Dr. Tom Kenyon, the CEO of Project HOPE, is warning that the White House administration’s proposed budget cuts to foreign aid risk endangering millions of people around the world as well as America’s historic role as a lifeline to those in need.
Project HOPE has joined a coalition of international development NGOs that are calling on Congress to mitigate the budget reductions for USAID and State Department programs, and to safeguard the US government’s role in humanitarian assistance and international development.
The recent release of the WhiteHouse’s Fiscal Year 2018 budget blueprint unveiled stark cuts to foreign aid which, if implemented, would risk endangering the health and wellbeing of millions of people around the world as well as our nation’s historic role as a lifeline to those in need,” Dr. Kenyon said.
The proposed budget cuts of 28 percent for State and USAID will put the lives of vulnerable people in peril, increase poverty and undermine America’s prestige in the world. We should remember, for instance, that millions of people are alive today because of U.S.-provided anti-retroviral drugs used to treat HIV/AIDS and five million children still draw breath owing to treatment funded by the U.S. taxpayer for diarrhea and pneumonia. Not only is this the right thing to do from a humanitarian perspective, but it provides an incalculable fund of goodwill towards the United States.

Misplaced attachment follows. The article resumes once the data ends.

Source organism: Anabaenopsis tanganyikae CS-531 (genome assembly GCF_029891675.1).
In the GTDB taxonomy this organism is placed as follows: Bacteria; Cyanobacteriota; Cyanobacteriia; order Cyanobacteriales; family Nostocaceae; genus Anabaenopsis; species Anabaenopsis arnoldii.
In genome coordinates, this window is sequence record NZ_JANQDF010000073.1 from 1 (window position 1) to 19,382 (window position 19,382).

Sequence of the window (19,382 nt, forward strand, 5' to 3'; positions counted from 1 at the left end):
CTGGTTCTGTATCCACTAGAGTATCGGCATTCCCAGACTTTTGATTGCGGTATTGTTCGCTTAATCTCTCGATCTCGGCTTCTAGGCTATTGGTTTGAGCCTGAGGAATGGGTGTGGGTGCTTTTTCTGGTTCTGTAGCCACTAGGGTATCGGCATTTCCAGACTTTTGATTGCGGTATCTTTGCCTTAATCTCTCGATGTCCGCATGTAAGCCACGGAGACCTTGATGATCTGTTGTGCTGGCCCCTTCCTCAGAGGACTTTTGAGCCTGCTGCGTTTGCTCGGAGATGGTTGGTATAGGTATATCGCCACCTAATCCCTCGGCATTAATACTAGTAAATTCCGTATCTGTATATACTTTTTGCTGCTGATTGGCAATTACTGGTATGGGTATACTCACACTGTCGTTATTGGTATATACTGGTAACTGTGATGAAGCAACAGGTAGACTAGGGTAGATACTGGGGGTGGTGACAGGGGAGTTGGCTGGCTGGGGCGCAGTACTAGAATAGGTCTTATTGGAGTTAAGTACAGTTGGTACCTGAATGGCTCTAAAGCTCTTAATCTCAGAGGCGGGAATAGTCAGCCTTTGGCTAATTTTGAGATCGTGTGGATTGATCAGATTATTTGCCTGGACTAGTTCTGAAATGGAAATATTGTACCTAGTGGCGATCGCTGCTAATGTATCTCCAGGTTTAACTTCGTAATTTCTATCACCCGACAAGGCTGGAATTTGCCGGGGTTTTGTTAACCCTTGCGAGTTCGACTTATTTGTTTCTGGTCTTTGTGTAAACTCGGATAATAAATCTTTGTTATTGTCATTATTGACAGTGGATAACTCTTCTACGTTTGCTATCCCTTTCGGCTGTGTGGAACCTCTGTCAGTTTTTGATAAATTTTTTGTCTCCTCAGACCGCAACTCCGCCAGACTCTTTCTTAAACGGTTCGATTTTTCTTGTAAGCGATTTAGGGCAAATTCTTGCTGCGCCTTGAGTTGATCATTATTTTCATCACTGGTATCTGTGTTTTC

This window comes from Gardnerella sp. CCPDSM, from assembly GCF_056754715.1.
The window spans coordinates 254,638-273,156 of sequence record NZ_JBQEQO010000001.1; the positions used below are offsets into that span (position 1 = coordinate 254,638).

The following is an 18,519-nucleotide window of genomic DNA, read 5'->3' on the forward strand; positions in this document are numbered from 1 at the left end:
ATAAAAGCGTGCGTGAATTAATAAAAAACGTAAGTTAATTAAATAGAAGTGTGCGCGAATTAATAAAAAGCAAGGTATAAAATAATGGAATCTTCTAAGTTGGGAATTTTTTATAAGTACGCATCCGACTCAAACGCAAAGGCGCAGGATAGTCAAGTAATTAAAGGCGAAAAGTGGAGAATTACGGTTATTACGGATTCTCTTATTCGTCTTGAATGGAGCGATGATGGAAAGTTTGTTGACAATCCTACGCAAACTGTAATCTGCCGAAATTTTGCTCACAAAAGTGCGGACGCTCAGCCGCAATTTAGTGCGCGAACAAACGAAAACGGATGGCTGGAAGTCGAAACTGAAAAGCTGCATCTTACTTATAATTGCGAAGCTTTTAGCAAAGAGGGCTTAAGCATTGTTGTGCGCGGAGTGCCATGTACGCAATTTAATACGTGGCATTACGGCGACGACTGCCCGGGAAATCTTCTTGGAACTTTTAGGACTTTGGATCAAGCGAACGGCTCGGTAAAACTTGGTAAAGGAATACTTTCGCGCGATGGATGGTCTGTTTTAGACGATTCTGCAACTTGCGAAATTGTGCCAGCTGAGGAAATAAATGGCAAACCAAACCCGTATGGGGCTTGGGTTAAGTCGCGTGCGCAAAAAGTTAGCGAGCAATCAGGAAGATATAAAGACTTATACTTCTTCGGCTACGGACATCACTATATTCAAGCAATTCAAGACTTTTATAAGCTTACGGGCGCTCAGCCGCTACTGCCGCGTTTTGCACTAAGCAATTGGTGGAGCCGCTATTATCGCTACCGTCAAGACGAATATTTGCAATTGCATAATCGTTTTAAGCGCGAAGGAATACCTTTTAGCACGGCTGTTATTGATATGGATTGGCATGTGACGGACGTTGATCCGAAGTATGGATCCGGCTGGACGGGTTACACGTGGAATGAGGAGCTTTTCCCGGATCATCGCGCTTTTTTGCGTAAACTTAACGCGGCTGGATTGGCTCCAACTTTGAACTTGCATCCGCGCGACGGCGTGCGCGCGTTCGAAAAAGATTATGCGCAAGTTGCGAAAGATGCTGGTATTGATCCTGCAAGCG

And since instability and deprivation are also threats to U.S. national security, we urge Congress to mitigate the budget reductions for USAID and State Department programs, and to safeguard the U.S. government’s role in humanitarian assistance and international development,” Dr. Kenyon added.
About Project HOPE
Founded in 1958, Project HOPE (Health Opportunities for People Everywhere) is dedicated to providing lasting solutions to health problems with the mission of helping people to help themselves. Identifiable to many by the SS HOPE, the world’s first peacetime hospital ship, Project HOPE now provides medical training and health education, as well as conducts humanitarian assistance programs in more than 30 countries. Visit our website projecthope.org and follow us on Twitter @projecthopeorg.
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